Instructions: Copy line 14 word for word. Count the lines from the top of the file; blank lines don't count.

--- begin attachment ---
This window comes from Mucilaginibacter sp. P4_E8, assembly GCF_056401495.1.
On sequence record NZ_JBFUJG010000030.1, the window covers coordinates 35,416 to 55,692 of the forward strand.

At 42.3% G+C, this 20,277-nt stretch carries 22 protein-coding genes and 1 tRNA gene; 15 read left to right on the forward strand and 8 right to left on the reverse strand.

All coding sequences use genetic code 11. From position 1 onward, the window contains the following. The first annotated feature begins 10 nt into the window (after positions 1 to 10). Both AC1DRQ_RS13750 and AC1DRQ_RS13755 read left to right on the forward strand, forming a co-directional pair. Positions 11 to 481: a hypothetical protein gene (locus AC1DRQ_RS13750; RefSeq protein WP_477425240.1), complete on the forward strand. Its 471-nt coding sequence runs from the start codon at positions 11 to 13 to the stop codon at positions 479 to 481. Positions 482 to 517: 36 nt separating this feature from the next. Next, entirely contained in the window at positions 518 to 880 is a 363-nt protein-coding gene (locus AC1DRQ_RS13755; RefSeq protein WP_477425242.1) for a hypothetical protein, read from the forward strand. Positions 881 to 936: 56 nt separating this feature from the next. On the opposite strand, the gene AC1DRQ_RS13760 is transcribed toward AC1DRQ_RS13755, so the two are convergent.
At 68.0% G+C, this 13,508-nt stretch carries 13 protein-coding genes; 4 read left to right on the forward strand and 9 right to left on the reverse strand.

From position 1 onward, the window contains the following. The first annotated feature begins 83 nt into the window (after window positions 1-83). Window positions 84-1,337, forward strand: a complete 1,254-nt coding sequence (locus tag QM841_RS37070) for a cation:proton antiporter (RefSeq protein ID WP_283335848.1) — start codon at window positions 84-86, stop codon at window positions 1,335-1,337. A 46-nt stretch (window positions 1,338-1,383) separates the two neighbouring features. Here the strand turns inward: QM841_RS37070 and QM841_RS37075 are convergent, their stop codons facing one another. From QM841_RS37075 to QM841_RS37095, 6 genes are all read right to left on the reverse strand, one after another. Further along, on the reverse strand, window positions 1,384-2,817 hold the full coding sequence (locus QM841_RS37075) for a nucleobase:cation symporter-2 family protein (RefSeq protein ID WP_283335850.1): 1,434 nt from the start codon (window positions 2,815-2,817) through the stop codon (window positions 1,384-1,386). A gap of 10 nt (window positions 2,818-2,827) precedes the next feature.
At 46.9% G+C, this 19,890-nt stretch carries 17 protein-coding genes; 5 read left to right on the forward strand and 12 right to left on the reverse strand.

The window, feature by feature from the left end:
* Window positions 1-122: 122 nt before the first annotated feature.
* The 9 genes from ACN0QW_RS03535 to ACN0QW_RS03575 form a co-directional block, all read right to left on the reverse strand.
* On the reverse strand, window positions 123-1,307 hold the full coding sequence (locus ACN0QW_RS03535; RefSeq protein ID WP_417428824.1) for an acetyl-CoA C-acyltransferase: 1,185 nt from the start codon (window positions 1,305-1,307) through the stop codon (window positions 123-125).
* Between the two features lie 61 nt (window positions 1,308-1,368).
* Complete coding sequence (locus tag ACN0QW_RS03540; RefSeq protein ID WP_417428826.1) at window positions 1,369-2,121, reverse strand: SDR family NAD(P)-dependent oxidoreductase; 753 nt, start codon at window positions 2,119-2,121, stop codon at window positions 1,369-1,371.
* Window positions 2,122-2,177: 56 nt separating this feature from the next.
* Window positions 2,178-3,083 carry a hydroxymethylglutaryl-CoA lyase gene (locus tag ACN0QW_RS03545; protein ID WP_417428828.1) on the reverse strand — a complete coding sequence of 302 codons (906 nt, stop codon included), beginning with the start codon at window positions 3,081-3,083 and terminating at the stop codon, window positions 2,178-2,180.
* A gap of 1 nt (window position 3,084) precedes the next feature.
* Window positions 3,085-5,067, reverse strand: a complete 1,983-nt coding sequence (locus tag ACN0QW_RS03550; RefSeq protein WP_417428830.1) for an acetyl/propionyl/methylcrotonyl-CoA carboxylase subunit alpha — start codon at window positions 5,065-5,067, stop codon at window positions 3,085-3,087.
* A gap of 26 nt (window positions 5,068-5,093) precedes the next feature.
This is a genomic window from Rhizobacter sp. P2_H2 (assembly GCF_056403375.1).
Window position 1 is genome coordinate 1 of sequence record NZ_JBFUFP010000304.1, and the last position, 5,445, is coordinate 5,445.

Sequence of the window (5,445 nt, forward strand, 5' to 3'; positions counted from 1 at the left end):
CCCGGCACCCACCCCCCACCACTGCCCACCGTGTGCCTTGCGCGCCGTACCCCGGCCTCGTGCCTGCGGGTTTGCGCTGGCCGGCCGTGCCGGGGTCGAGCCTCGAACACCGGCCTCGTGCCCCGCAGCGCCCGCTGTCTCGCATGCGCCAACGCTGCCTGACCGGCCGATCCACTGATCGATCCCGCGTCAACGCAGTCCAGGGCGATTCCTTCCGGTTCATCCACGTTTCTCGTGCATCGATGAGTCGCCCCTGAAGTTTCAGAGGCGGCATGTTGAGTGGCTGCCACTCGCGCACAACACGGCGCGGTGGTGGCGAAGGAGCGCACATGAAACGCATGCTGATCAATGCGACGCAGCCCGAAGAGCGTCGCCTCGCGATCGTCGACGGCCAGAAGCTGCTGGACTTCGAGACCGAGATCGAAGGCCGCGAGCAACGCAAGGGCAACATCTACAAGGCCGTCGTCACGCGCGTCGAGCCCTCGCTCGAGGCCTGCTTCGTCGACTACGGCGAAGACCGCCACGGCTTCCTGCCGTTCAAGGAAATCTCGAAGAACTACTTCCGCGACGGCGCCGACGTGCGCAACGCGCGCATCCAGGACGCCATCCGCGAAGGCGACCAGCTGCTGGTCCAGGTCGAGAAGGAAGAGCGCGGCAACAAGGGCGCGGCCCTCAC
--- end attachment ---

* Window positions 2,122-2,177: 56 nt separating this feature from the next.